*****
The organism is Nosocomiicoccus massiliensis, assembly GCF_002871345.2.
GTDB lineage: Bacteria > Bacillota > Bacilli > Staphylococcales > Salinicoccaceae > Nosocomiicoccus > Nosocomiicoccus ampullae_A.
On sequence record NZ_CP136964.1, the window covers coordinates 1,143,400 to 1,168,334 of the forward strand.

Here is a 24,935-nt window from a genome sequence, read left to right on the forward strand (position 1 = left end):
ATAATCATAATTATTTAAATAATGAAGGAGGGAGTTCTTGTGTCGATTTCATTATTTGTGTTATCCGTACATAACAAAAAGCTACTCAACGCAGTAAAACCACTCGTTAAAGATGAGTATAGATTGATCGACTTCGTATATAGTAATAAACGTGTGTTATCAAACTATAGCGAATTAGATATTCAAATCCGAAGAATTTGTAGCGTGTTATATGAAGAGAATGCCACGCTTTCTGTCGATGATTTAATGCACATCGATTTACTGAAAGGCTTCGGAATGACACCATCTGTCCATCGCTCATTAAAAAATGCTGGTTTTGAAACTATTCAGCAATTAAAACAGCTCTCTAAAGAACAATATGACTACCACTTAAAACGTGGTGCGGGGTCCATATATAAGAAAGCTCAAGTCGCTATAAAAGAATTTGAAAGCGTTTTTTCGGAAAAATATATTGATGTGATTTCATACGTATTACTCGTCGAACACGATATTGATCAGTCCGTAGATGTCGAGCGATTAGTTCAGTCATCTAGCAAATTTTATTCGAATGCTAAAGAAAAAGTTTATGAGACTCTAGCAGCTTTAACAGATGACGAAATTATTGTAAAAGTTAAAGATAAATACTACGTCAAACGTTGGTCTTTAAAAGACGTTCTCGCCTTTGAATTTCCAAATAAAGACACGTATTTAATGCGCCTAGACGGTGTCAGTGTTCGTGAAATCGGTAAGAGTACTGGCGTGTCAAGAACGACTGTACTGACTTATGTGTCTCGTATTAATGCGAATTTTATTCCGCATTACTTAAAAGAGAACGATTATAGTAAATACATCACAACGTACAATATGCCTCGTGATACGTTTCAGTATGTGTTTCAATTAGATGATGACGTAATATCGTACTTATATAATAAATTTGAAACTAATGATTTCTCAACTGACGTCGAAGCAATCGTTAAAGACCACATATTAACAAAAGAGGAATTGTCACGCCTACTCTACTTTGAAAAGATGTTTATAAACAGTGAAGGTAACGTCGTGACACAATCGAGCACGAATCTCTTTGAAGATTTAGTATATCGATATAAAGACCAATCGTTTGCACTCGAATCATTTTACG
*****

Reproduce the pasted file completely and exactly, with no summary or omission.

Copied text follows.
The organism is Nosocomiicoccus massiliensis, assembly GCF_002871345.2.
GTDB lineage: Bacteria > Bacillota > Bacilli > Staphylococcales > Salinicoccaceae > Nosocomiicoccus > Nosocomiicoccus ampullae_A.
On sequence record NZ_CP136964.1, the window covers coordinates 1,143,400 to 1,168,334 of the forward strand.

Here is a 24,935-nt window from a genome sequence, read left to right on the forward strand (position 1 = left end):
ATAATCATAATTATTTAAATAATGAAGGAGGGAGTTCTTGTGTCGATTTCATTATTTGTGTTATCCGTACATAACAAAAAGCTACTCAACGCAGTAAAACCACTCGTTAAAGATGAGTATAGATTGATCGACTTCGTATATAGTAATAAACGTGTGTTATCAAACTATAGCGAATTAGATATTCAAATCCGAAGAATTTGTAGCGTGTTATATGAAGAGAATGCCACGCTTTCTGTCGATGATTTAATGCACATCGATTTACTGAAAGGCTTCGGAATGACACCATCTGTCCATCGCTCATTAAAAAATGCTGGTTTTGAAACTATTCAGCAATTAAAACAGCTCTCTAAAGAACAATATGACTACCACTTAAAACGTGGTGCGGGGTCCATATATAAGAAAGCTCAAGTCGCTATAAAAGAATTTGAAAGCGTTTTTTCGGAAAAATATATTGATGTGATTTCATACGTATTACTCGTCGAACACGATATTGATCAGTCCGTAGATGTCGAGCGATTAGTTCAGTCATCTAGCAAATTTTATTCGAATGCTAAAGAAAAAGTTTATGAGACTCTAGCAGCTTTAACAGATGACGAAATTATTGTAAAAGTTAAAGATAAATACTACGTCAAACGTTGGTCTTTAAAAGACGTTCTCGCCTTTGAATTTCCAAATAAAGACACGTATTTAATGCGCCTAGACGGTGTCAGTGTTCGTGAAATCGGTAAGAGTACTGGCGTGTCAAGAACGACTGTACTGACTTATGTGTCTCGTATTAATGCGAATTTTATTCCGCATTACTTAAAAGAGAACGATTATAGTAAATACATCACAACGTACAATATGCCTCGTGATACGTTTCAGTATGTGTTTCAATTAGATGATGACGTAATATCGTACTTATATAATAAATTTGAAACTAATGATTTCTCAACTGACGTCGAAGCAATCGTTAAAGACCACATATTAACAAAAGAGGAATTGTCACGCCTACTCTACTTTGAAAAGATGTTTATAAACAGTGAAGGTAACGTCGTGACACAATCGAGCACGAATCTCTTTGAAGATTTAGTATATCGATATAAAGACCAATCGTTTGCACTCGAATCATTTTACG